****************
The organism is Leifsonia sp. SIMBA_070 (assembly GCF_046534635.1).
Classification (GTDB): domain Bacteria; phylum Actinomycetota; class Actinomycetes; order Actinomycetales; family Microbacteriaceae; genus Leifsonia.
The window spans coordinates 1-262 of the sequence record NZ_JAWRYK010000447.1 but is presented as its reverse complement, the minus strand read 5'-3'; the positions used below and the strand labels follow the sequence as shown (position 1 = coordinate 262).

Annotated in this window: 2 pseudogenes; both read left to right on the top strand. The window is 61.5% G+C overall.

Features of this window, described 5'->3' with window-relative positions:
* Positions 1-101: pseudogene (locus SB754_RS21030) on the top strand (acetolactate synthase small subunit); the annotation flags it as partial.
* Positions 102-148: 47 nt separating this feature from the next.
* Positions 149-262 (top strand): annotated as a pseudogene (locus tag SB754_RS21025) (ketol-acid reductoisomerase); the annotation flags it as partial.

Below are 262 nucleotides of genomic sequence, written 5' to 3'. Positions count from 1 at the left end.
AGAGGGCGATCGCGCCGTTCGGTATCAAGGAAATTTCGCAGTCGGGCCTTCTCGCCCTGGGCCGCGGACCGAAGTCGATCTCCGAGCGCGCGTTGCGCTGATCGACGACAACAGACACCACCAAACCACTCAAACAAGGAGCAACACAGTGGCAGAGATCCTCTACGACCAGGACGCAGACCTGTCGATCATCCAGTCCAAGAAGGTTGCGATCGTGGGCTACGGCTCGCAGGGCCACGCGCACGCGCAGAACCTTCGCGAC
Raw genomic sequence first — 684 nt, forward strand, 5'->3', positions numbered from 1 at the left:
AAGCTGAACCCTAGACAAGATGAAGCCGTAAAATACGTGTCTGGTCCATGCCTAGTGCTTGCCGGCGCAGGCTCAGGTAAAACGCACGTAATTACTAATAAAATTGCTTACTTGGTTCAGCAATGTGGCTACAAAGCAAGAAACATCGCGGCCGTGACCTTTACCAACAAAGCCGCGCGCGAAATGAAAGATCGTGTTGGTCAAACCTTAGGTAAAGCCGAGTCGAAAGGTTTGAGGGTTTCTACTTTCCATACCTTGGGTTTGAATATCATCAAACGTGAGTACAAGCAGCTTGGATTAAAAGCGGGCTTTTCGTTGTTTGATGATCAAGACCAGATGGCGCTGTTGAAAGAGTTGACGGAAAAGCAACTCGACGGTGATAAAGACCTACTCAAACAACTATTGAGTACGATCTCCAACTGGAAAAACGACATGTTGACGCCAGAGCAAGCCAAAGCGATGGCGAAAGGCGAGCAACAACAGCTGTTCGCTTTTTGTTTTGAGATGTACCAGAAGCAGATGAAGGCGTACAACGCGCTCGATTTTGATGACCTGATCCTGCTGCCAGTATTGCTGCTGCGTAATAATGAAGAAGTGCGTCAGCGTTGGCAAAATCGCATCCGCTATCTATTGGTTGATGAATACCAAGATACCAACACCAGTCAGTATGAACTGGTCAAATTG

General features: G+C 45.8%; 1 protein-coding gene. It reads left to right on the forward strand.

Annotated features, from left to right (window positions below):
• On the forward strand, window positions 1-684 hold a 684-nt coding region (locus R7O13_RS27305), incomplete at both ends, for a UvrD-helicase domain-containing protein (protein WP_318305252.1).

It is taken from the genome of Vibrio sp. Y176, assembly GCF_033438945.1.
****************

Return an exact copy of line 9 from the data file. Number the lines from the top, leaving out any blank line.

Below are 262 nucleotides of genomic sequence, written 5' to 3'. Positions count from 1 at the left end.